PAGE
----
12. 12. Lead:Lease Conversion Metrics Solving The Equation: <ul><li>Isolate the “real leads” from the “fake leads” (family, friends and vendors). </li></ul><ul><ul><li>You can also assume “fake leads” are a constant. </li></ul></ul><ul><li>The data must allow at least 3 months for the leads to convert into leases. </li></ul><ul><ul><li>It will take 5 months to achieve 80% accuracy and 8 months to achieve 90%+ accuracy. </li></ul></ul><ul><li>To establish conversion, you have to compare the renter names from the leads to lease names in your management software. </li></ul><ul><li>Do not use the source tracking in your software and simply divide those leases into the total leads- this will produce a highly inaccurate ratio. </li></ul>
  13. 13. Lead:Lease Conversion Metrics Solving The Equation, part 2: <ul><li>Use matching software to determine which of your leads became leases. Computer algorithms are far more consistent and are not prone to fatigue. </li></ul><ul><li>Use a significant sample over several months (if not longer). </li></ul><ul><li>Do a smell test! Across you portfolio, lead:lease conversion should be between 3% - 7%. If it is not in that range, there may be an issue with the data. </li></ul><ul><li>Depending on the accuracy of your data, Cost-Per-Lease becomes a trivial calculation at this point. </li></ul>
  14. 14. Lead:Lease Conversion Metrics Lead:Lease Conversion Limitations: <ul><li>Not all leases from an ad source start as phone calls or emails. 20% - 50% of the leases generated by your ad sources will not be considered in this exercise (even higher for sources like Craig’s List). </li></ul><ul><li>As the old saying goes: </li></ul><ul><ul><li>#@!* in, #@!* out </li></ul></ul><ul><ul><li>Accurate data will be the single most limiting factor and often prevent meaningful analysis </li></ul></ul><ul><li>Your use and management of your ad source (as well as overall content management) may vary greatly and will to some extent dictate your results. </li></ul>
  15. 15. Lead:Lease Conversion Metrics
  16. 16. Lead:Lease Conversion Metrics What if this source is a high cost per lease? Remember that some of this traffic originates at the other ILS’s. Ad spend optimization tends to be possible at lower converting, lower volume sources.
  17. 17. Evaluating Leads through Visit Set Ratio (VSR) Questions Answered: <ul><li>If the data in my property management software is less accurate then I would like for making purchasing decisions, what expository metrics can I use to determine lead quality and lease expectancy? </li></ul><ul><li>Is VSR the best way to rank ad sources? What are its limitations? </li></ul><ul><li>How universal is VSR? Is it best used at the property, sub-market, market or portfolio level? </li></ul>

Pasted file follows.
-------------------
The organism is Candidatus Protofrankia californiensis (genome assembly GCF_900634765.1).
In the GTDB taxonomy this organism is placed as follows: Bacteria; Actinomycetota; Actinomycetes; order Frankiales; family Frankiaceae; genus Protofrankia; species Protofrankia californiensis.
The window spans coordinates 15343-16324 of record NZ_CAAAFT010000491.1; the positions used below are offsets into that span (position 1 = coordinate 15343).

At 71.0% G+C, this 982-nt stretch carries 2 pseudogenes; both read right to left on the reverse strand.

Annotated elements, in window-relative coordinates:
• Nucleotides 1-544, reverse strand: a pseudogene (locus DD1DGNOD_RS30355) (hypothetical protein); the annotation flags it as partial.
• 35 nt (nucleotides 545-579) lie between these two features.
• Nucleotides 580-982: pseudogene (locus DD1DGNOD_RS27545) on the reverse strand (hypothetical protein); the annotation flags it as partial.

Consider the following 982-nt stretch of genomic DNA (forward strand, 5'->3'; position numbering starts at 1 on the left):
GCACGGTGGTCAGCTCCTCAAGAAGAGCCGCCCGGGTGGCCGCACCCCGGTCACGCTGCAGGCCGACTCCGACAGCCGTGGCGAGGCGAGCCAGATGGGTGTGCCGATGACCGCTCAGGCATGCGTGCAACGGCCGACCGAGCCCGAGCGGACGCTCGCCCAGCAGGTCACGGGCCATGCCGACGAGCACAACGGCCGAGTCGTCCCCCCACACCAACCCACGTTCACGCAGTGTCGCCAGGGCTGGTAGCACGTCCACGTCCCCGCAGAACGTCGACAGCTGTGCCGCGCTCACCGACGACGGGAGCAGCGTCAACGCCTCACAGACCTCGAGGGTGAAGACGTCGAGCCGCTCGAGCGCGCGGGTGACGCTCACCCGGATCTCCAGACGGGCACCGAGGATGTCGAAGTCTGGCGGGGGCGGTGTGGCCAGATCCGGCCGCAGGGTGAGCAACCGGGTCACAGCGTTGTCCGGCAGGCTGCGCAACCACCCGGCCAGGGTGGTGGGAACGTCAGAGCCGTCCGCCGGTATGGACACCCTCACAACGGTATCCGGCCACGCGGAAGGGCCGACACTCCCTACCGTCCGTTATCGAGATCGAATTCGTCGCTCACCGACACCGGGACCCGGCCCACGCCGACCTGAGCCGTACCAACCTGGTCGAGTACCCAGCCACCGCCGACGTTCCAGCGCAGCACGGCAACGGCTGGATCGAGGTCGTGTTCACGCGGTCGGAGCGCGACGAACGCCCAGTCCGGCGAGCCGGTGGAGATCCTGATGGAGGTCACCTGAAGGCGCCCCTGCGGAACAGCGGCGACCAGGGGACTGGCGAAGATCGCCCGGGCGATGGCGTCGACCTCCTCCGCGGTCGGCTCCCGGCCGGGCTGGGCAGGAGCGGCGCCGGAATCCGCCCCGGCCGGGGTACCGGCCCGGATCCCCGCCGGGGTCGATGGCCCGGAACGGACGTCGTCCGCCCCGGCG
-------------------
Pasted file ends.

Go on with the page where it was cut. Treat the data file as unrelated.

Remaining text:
18. 18. Evaluating Leads through Visit Set Ratio (VSR) Solving The Equation: <ul><li>A sample of 257,000 leads originating over the past 12 months and handled by Level One was reviewed. The ad source, lease status and whether or not a visit was set was analyzed. </li></ul><ul><li>59.8% of the leases generated from all leads came from renters who set a visit during the Level One inquiry. </li></ul><ul><li>As nearly 2/3 of all identified leases originated from a visit set, VSR becomes a prime indicator of the success of an ad source. </li></ul>
  19. 19. Evaluating Leads through Visit Set Ratio (VSR) Limitations of VSR: <ul><li>The average phone call converts to a visit at 30% while emails convert at about 5%; therefore, you have to factor the distribution of contact types when evaluating a source. </li></ul><ul><li>Evident in the previous graph, no source is universally good or bad. VSR across a portfolio is useful directionally and can help determine where to investigate further. </li></ul><ul><li>VSR can not factor renters who use a source but neither call nor email prior to visiting; however, it is unlikely that a source would convert well in this group and poorly from those who first contact. </li></ul>
  20. 20. Evaluating Leads through Visit Set Ratio (VSR) How do I compute VSR? <ul><li>To compute VSR accurately, you must first be able to do the following: </li></ul><ul><ul><li>Record each and every lead (“pitching” traffic lowers the denominator and makes the statistic inaccurate). </li></ul></ul><ul><ul><li>Separate “real leads” from “fake leads”: about 15% of the calls and emails from your ad sources are not leads (some can be as much as 40%). They are family, friends or vendors. To the extent possible, these must be removed from the equation. </li></ul></ul><ul><ul><li>After accomplishing the above, you must have a consistent and reliable way to record the intended visit. It is better to record the intent during the inquiry as the data will contain many more variables if you try and do this on-site. </li></ul></ul>